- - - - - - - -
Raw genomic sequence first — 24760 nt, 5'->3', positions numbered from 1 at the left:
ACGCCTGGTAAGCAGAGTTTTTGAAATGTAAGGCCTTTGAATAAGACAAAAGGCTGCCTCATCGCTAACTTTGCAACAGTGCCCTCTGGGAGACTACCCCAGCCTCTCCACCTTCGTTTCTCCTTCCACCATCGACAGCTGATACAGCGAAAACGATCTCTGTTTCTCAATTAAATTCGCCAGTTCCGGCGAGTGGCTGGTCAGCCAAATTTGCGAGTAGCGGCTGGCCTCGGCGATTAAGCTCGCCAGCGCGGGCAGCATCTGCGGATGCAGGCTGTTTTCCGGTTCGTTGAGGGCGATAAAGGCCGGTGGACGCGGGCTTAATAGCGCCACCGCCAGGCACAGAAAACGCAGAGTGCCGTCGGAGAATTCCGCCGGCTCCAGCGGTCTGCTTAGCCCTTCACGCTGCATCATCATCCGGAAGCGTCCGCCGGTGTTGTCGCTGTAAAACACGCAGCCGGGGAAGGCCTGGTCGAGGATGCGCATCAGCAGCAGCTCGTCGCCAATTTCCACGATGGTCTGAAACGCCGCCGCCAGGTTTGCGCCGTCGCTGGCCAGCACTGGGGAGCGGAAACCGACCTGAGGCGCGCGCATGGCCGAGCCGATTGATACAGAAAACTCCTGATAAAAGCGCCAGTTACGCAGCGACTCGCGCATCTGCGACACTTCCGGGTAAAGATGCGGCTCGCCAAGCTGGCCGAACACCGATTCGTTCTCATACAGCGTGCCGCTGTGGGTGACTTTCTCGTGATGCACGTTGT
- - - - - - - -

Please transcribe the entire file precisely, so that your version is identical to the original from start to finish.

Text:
Raw genomic sequence first — 24760 nt, 5'->3', positions numbered from 1 at the left:
ACGCCTGGTAAGCAGAGTTTTTGAAATGTAAGGCCTTTGAATAAGACAAAAGGCTGCCTCATCGCTAACTTTGCAACAGTGCCCTCTGGGAGACTACCCCAGCCTCTCCACCTTCGTTTCTCCTTCCACCATCGACAGCTGATACAGCGAAAACGATCTCTGTTTCTCAATTAAATTCGCCAGTTCCGGCGAGTGGCTGGTCAGCCAAATTTGCGAGTAGCGGCTGGCCTCGGCGATTAAGCTCGCCAGCGCGGGCAGCATCTGCGGATGCAGGCTGTTTTCCGGTTCGTTGAGGGCGATAAAGGCCGGTGGACGCGGGCTTAATAGCGCCACCGCCAGGCACAGAAAACGCAGAGTGCCGTCGGAGAATTCCGCCGGCTCCAGCGGTCTGCTTAGCCCTTCACGCTGCATCATCATCCGGAAGCGTCCGCCGGTGTTGTCGCTGTAAAACACGCAGCCGGGGAAGGCCTGGTCGAGGATGCGCATCAGCAGCAGCTCGTCGCCAATTTCCACGATGGTCTGAAACGCCGCCGCCAGGTTTGCGCCGTCGCTGGCCAGCACTGGGGAGCGGAAACCGACCTGAGGCGCGCGCATGGCCGAGCCGATTGATACAGAAAACTCCTGATAAAAGCGCCAGTTACGCAGCGACTCGCGCATCTGCGACACTTCCGGGTAAAGATGCGGCTCGCCAAGCTGGCCGAACACCGATTCGTTCTCATACAGCGTGCCGCTGTGGGTGACTTTCTCGTGATGCACGTTGT